Homecoming Royalty

What does "Comet Spirit" mean to your everyday life at UT Dallas

 

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Ashley Levy

Senior, Accounting

“Comet Spirit is showing support and love for UT Dallas. This comes in many forms, from wearing UTD gear proudly, to attending events the University holds, to getting involved in student organizations, and aiding the student population to be the best they can. I always have a smile on my face and encourage others to show their Comet Spirit as well. Whoosh!”

 

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Anna Winnicki

Senior, Healthcare Studies

“Comet Spirit means I wear a smile on my face, knowing I go to an amazing university. I’m always excited to attend as many of our school’s functions and events as I can, while also collecting anything and everything UT Dallas so I can decorate my room with keepsakes and mementos. Comet Spirit means I’m constantly recruiting others to join me so they can experience the same joy I feel and make the same memories I’ve grown to cherish.”

 

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Brooke Lopez

Junior, Public Affairs

“Comet Spirit is knowing the names of not only the players, but the patrons who attend the games, rain or shine. Comet Spirit is rubbing the head of Eugene McDermott’s bust to catch that last boost of luck on your midterm. Comet Spirit is what makes UT Dallas stand out enough to keep students here from morning until night. It’s what gets me going with excitement to come to school, and it’s the pride every student brings with them to campus.”

 

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Diem-Thi Le

Sophomore, Global Business

“Having Comet Spirit makes me excited for the growth of the University. It also excites me to wake up every morning and head to class because I know the education I’m receiving is going to help me in my future endeavors. Every day my love for UT Dallas grows. Every day I’m proud to be a Comet.”

 

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Vishalini Sundaram

Senior, Healthcare Studies

“Comet Spirit means knowing you’re a part of something bigger than yourself. It means being involved in organizations and activities that you're passionate about and that you believe in. When I think about my years at UT Dallas, I delight in the way we’ve progressed with respect to academics, research and infrastructure.”

 

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Brendan Kouns

Freshman, Healthcare Management

“Comet Spirit is as diverse as the school’s population. The different variety of backgrounds found here provides each student an individualized experience. Participation in the many different organizations and school functions shows how students support each other in a time of constant change. Comet Spirit is helping others and getting involved in every aspect of the school.”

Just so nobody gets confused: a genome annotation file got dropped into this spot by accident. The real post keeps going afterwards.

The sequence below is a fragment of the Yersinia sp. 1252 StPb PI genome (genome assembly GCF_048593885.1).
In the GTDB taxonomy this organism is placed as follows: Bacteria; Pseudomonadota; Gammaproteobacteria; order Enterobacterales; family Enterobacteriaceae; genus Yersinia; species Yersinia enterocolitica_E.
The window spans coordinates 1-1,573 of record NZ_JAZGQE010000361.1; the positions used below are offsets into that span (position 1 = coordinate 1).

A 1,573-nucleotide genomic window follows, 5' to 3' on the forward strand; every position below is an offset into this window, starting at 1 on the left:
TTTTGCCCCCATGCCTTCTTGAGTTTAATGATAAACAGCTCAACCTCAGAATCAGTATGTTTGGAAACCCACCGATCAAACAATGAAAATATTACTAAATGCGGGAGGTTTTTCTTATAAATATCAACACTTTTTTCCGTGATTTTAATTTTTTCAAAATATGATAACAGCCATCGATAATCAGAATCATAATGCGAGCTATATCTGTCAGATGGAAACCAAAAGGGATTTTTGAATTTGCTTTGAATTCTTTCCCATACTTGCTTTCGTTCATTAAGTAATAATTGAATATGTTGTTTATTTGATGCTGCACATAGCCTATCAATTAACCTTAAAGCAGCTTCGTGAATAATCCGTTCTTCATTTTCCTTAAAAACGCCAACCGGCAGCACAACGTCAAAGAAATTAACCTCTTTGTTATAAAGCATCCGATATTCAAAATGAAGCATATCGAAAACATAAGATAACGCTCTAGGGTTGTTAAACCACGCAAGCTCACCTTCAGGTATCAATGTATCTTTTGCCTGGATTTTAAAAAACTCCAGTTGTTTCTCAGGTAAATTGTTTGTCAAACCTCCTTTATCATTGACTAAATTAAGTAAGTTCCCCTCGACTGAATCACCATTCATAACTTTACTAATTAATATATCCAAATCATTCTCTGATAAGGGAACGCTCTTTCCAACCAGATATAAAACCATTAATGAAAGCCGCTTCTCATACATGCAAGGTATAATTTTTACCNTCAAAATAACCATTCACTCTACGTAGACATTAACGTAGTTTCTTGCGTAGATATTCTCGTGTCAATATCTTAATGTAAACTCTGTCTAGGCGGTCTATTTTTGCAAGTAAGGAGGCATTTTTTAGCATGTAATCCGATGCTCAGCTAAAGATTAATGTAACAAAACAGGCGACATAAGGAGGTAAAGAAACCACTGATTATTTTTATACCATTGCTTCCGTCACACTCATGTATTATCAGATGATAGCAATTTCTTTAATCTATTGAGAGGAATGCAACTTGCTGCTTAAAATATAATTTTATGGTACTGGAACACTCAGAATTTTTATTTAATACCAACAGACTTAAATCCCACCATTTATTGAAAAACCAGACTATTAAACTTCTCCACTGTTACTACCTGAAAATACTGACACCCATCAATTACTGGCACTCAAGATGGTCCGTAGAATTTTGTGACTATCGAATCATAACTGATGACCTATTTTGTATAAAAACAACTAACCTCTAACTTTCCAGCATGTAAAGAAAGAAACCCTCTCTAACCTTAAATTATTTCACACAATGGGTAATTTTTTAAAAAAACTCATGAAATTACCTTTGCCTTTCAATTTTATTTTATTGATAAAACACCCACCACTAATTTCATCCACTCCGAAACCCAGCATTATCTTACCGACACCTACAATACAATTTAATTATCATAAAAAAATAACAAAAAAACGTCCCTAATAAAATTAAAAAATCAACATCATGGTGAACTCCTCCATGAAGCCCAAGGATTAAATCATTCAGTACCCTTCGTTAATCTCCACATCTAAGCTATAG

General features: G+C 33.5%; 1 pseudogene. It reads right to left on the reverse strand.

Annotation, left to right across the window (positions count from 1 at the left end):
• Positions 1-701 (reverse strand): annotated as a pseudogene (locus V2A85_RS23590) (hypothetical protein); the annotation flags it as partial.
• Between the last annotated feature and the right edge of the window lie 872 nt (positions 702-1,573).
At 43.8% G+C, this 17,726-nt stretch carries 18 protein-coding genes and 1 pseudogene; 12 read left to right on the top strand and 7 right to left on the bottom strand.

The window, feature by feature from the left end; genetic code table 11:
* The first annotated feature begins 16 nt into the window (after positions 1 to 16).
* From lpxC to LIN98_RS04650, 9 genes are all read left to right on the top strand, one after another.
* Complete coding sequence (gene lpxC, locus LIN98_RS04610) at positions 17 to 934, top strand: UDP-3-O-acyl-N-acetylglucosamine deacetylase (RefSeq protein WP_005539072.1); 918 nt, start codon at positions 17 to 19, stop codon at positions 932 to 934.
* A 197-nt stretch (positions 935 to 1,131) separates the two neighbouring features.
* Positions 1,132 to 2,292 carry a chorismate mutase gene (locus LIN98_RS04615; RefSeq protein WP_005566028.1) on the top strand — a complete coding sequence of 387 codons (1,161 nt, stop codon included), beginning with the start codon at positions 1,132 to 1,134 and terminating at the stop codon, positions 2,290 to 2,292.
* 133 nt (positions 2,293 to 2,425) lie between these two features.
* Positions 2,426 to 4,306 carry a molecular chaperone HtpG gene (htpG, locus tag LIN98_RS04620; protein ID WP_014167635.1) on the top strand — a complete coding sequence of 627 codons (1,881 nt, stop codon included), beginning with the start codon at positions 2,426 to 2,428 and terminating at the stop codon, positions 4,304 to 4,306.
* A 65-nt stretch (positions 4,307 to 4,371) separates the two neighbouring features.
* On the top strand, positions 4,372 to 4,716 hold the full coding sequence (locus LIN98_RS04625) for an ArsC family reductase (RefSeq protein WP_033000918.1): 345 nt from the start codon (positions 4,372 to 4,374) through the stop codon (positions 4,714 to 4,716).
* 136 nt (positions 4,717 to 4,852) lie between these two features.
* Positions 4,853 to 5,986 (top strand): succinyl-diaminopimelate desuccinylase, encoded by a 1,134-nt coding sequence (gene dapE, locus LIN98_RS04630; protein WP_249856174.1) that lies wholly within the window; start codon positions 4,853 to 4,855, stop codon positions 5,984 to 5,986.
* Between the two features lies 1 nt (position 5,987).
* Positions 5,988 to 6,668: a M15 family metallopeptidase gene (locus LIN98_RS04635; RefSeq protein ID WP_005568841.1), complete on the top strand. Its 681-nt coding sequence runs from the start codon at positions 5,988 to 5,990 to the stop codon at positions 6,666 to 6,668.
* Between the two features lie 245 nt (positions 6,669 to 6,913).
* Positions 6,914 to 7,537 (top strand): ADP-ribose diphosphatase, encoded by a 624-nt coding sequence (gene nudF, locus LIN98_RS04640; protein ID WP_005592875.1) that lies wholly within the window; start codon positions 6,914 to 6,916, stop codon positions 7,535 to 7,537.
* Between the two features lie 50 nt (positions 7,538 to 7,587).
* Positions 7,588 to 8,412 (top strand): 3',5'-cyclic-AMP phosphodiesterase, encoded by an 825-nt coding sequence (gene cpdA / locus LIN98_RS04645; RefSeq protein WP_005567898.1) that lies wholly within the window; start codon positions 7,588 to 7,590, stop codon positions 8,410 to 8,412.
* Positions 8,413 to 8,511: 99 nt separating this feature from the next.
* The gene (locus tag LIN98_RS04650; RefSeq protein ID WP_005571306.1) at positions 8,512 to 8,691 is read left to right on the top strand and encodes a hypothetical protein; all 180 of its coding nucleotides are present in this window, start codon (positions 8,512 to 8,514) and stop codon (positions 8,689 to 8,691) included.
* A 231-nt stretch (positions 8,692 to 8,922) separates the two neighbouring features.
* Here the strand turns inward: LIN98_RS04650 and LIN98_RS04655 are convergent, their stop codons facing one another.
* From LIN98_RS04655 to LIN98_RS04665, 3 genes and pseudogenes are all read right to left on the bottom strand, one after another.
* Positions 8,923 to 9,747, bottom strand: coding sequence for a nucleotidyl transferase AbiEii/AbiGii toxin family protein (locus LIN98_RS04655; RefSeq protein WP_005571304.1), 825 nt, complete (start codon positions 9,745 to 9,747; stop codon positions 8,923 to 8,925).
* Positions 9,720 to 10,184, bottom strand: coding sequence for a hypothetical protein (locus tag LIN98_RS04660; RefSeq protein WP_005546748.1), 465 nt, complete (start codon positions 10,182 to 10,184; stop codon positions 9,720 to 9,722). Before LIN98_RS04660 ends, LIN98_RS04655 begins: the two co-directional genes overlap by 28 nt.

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Carson Lutterloh

Freshman, Computer Science

“Comet Spirit means I’m ready to make someone smile each and every day. It’s something each person on campus has, and it’s shown in common activities such as supporting a team, smiling at people as you walk around campus, or wishing your friend the best on his or her test. Comet Spirit is 100 percent about attitude.”

 

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Dalton Owens

Sophomore, Marketing

“Comet Spirit is about smiling uncontrollably when you heard the DECA team won several events at internationals, or feeling a sense of pride when you found out Dr. Aziz Sancar won the Nobel Prize in chemistry. Comet Spirit is being excited about what your fellow students and alumni achieve, because when one of us succeeds, we all succeed.”

 

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Khanh Nguyen

Senior, Biology

“Comet Spirit is the camaraderie that exists within the student body. It’s what unites us and helps us support each other as we strive to live up to UT Dallas’ mission of academic excellence. It is the driving force that compels students towards service and leadership. Comet Spirit is pride: in our athletics teams, in our faculty and in our fellow students’ successes.”

 

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Zachary Regetz

Junior, Neuroscience

“The real Comet Spirit is hidden beneath the surface. I felt the first spark when I was a freshman. I was with a group of friends and it was getting late. Without thinking, I said, ‘I need to go home,’ and it struck me: I thought of this place as home. I no longer feel the trepidation of standing in a lecture hall. I feel as though I’m addressing my family.”

 

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